Battle Advantage StandardS, or B.a.s.s. Values is simply the average amount of shield and cards a certain field formation or skill can force out. Let's say you have a completely vanilla set up like:
Three situations can occur due to triggers, if we assume that the opponent must guard every attack, has no Perfect Guards. If you pull no triggers, you can expect to force out a minimum of 35K shield in total, in the form of 4 cards. If you pull 1 trigger, this rises to a minimum of 40K shield, and 5 cards. Finally, if you were to pull double triggers, this attack formation can rise up to 45K shield, and 6 cards.
Right about here however, a major derp occurs. What do you say about how strong this attack formation is? You can rule out Double Triggers since it's so unlikely for it to happen, but now you're left with either no triggers or a single trigger, both of which equally likely to happen. Normally, most people automatically default to assuming you pull 1 trigger, and base how powerful a certain attack or skill is off this. Normally the story ends here, as pulling 1 trigger sounds reasonable enough and it still gives you a general idea of how strong your forces are. That is, until you run into some problems, problems like these:
Goku and Death Army Lady both respond to Grade 3 Drive Checks, CEO Amaterasu basically doubles your chances of checking double triggers, and Dark Rex gives you a second Twin Drive entirely. Do you just continue to use single triggers to base your claims off? Do you just mention off hand 'oh, right, this unit also happens to do x if y'? The problem with oversimplifying things into just a single trigger check like that is that when cards can manipulate your Drive Check outcomes, the entire premise of the oversimplification falls apart.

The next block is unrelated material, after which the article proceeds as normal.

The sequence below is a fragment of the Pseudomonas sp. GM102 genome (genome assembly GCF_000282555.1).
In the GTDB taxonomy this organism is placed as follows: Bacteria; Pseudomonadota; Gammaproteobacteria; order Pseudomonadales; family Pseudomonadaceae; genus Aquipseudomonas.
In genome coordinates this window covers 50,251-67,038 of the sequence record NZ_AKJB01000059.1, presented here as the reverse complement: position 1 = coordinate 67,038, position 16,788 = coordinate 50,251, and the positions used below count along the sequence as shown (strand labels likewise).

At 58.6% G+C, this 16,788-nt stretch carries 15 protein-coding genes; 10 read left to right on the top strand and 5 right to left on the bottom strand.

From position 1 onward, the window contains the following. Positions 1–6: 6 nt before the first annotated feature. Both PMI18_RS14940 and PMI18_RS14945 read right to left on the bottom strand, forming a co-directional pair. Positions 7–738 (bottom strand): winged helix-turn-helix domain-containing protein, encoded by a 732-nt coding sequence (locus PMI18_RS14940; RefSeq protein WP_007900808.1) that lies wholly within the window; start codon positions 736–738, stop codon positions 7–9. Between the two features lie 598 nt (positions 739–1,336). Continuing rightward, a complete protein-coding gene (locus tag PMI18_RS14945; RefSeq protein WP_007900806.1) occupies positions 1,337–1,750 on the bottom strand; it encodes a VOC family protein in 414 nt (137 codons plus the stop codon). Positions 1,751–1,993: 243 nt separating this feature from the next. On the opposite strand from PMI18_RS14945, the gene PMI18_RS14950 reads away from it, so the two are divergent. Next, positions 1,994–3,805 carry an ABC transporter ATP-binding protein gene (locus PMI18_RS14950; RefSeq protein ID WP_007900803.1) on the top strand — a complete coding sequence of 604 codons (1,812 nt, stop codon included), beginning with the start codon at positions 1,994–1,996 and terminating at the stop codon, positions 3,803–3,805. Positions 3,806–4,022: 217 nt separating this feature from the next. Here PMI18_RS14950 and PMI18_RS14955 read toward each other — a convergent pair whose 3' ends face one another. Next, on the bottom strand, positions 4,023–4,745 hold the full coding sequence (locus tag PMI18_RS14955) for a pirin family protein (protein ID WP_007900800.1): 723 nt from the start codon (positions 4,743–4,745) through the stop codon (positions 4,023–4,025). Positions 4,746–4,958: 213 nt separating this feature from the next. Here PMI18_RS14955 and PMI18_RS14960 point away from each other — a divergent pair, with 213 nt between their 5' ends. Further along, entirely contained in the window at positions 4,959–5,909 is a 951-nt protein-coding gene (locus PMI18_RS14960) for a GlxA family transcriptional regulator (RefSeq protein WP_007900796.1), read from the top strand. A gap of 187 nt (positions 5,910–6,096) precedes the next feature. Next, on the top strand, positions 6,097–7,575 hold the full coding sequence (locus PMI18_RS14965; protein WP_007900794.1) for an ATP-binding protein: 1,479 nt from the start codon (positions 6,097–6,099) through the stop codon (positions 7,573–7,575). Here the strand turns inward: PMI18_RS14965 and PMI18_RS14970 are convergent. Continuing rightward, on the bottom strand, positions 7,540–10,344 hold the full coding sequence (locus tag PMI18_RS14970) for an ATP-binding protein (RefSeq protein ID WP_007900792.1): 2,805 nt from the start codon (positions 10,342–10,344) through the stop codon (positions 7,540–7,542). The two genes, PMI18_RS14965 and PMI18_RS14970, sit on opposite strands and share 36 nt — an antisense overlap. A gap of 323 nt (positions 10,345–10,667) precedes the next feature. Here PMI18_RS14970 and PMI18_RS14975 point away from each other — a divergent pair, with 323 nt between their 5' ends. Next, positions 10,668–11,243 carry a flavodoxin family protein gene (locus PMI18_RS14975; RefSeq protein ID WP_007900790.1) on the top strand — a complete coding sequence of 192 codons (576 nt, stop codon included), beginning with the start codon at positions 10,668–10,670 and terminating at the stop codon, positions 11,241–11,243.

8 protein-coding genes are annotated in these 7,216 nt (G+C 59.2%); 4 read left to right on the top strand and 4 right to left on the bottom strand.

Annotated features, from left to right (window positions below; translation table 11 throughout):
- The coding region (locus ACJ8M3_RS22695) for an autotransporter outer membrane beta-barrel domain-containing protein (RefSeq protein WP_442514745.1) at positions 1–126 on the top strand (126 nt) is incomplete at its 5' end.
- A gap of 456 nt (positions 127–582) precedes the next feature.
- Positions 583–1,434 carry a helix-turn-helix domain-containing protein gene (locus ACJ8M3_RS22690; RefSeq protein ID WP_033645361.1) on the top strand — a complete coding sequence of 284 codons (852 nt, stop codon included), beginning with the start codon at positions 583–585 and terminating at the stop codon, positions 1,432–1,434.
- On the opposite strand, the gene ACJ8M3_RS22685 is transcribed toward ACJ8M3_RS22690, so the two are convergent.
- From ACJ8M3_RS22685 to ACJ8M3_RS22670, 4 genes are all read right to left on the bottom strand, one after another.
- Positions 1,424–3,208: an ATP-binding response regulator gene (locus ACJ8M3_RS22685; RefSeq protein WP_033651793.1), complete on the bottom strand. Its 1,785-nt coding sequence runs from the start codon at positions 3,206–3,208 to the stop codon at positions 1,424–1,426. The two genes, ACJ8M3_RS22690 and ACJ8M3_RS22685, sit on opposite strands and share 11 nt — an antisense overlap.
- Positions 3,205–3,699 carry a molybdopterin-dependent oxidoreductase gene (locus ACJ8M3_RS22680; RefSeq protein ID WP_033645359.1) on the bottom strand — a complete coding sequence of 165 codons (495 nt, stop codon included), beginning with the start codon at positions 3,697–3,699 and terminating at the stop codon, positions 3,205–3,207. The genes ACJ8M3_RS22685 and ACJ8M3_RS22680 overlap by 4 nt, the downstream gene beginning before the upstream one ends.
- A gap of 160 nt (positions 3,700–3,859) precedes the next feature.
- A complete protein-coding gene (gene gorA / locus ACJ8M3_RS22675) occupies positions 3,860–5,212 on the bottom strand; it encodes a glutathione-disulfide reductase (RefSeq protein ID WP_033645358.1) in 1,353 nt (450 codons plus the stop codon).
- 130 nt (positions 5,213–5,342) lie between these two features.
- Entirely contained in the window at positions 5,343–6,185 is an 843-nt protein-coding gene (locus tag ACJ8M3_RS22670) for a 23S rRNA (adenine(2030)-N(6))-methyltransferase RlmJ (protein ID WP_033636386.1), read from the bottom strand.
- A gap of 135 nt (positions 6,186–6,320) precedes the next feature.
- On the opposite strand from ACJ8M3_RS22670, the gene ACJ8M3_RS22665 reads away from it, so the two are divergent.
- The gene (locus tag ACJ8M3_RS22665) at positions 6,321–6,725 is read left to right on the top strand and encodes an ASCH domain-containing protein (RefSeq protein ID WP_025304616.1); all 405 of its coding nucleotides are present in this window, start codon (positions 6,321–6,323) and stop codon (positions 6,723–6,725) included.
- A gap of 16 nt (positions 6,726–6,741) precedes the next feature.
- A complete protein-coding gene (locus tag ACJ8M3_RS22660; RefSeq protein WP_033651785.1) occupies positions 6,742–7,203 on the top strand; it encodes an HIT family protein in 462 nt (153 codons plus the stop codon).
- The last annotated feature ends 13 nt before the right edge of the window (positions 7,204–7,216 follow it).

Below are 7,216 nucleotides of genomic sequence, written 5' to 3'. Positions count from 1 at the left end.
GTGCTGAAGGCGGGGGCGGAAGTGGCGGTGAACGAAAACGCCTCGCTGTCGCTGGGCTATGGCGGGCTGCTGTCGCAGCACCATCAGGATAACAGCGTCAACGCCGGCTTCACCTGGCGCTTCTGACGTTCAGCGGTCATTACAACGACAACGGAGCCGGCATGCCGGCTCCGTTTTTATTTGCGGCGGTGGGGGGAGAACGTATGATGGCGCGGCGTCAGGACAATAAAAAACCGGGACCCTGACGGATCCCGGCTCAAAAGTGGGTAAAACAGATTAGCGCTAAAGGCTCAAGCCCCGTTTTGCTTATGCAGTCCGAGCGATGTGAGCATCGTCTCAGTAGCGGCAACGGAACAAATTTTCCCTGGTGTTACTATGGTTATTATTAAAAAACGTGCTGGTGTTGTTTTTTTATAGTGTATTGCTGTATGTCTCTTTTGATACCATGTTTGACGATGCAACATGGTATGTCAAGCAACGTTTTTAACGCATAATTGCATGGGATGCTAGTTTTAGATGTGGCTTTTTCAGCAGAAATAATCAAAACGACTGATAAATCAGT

Here's where B.a.s.s. values come in. For the 16-16-16 field above, we still have 35K 4 cards for no triggers, 40K 5 cards for 1 trigger, and 45K 6 cards for 2 triggers. Next, we find the probability of each event happening. Bit of math later, there is a 22/49 chance of 0 triggers, 22/49 chance to pull 1 trigger, and 5/49 chance to pull 2. The next step is a little more complicated, but it simply goes to pick either the amount of shield or the amount of cards to focus on. Going with the amount of cards, 4 cards will be forced out 22/49 of the time, 5 will be forced out 22/49 of the time, and 6 will be forced out 5/49 of the time. Basically, it should look like this:
multiplying the output of the attack by the probability of that certain event happening. Finally, just add these all up for 228/49. This is the average amount of cards that the vanilla set up can force out, about 4.7 cards per turn. Repeating the process shows that 1875/49K shield is forced out, approximately 38.3K shield per turn. This means that the b.a.s.s. value of those vanilla columns is 1875/49K shield, 228/49 cards (38.3K shield, 4.7 cards) per turn, the average amount this field set up will force out.
Of course, these numbers have to be readjusted as field formations get stronger or power gets spread out or Asura Kaiser is also restanding units for more attacks and such. However, proper use of these B.a.s.s. values can prove valuable in properly scaling and measuring exactly how powerful certain attacks really are, since they can cope to how Grade 3 checkers work, how Amaterasu manipulates the deck, and can work with restanding/attacking Vanguards. With it, real and tangible values of how attacking units work can be found, greater allowing a player to really understand the potency (or potential lack) of their attacks and attackers.